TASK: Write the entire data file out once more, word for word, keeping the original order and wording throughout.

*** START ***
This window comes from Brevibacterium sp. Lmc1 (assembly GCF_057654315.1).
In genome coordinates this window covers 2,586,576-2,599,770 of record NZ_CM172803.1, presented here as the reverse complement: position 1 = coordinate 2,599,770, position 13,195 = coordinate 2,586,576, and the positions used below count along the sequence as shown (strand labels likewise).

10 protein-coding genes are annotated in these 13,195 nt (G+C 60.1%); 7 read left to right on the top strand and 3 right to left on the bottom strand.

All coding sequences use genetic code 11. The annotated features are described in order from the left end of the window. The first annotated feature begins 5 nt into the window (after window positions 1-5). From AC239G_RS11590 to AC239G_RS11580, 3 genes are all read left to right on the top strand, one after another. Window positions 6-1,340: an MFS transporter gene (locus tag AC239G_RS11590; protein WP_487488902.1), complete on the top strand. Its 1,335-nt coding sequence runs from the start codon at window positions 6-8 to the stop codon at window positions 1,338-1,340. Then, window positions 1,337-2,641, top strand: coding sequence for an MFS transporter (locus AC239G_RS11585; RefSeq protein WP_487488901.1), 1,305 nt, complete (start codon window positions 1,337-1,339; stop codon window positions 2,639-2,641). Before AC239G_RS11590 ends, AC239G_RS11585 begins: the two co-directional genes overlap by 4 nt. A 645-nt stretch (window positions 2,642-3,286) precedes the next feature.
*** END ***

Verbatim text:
This window comes from Brevibacterium sp. Lmc1 (assembly GCF_057654315.1).
In genome coordinates this window covers 2,586,576-2,599,770 of record NZ_CM172803.1, presented here as the reverse complement: position 1 = coordinate 2,599,770, position 13,195 = coordinate 2,586,576, and the positions used below count along the sequence as shown (strand labels likewise).

10 protein-coding genes are annotated in these 13,195 nt (G+C 60.1%); 7 read left to right on the top strand and 3 right to left on the bottom strand.

All coding sequences use genetic code 11. The annotated features are described in order from the left end of the window. The first annotated feature begins 5 nt into the window (after window positions 1-5). From AC239G_RS11590 to AC239G_RS11580, 3 genes are all read left to right on the top strand, one after another. Window positions 6-1,340: an MFS transporter gene (locus tag AC239G_RS11590; protein WP_487488902.1), complete on the top strand. Its 1,335-nt coding sequence runs from the start codon at window positions 6-8 to the stop codon at window positions 1,338-1,340. Then, window positions 1,337-2,641, top strand: coding sequence for an MFS transporter (locus AC239G_RS11585; RefSeq protein WP_487488901.1), 1,305 nt, complete (start codon window positions 1,337-1,339; stop codon window positions 2,639-2,641). Before AC239G_RS11590 ends, AC239G_RS11585 begins: the two co-directional genes overlap by 4 nt. A 645-nt stretch (window positions 2,642-3,286) precedes the next feature.